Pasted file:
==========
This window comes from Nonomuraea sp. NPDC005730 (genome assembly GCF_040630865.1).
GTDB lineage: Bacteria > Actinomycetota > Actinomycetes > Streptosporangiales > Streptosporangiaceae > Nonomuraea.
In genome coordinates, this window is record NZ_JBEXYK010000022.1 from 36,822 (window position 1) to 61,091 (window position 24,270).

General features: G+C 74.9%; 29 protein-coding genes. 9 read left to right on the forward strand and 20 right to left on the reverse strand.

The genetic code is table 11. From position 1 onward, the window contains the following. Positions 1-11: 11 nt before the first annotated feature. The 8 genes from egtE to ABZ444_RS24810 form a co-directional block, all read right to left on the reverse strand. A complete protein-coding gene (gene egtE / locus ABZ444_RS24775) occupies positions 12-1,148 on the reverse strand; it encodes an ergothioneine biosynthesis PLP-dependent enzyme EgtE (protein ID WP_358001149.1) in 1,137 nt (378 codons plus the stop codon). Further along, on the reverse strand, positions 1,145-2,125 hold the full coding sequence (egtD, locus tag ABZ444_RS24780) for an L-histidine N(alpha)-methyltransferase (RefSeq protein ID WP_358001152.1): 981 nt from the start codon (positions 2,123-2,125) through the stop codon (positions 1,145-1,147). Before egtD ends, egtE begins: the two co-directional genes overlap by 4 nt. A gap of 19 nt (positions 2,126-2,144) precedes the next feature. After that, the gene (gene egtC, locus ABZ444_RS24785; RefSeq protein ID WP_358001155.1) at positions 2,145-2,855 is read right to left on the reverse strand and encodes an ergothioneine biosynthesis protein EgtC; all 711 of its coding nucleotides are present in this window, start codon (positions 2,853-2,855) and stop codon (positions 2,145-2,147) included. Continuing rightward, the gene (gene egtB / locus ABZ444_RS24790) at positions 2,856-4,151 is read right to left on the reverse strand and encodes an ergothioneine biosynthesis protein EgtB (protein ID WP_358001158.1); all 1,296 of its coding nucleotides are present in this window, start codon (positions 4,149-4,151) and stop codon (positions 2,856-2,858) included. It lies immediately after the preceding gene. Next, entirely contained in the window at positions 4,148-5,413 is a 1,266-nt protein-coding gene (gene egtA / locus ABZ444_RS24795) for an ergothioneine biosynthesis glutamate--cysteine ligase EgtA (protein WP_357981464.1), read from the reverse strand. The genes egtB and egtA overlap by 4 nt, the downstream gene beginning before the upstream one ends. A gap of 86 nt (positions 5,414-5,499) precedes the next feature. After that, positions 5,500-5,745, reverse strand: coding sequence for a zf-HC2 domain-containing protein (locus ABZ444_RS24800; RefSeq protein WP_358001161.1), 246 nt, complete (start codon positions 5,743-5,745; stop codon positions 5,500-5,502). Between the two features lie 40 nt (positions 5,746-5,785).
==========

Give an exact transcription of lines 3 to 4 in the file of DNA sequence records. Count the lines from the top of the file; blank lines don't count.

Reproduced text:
In genome coordinates, this window is record NZ_JBEXYK010000022.1 from 36,822 (window position 1) to 61,091 (window position 24,270).

General features: G+C 74.9%; 29 protein-coding genes. 9 read left to right on the forward strand and 20 right to left on the reverse strand.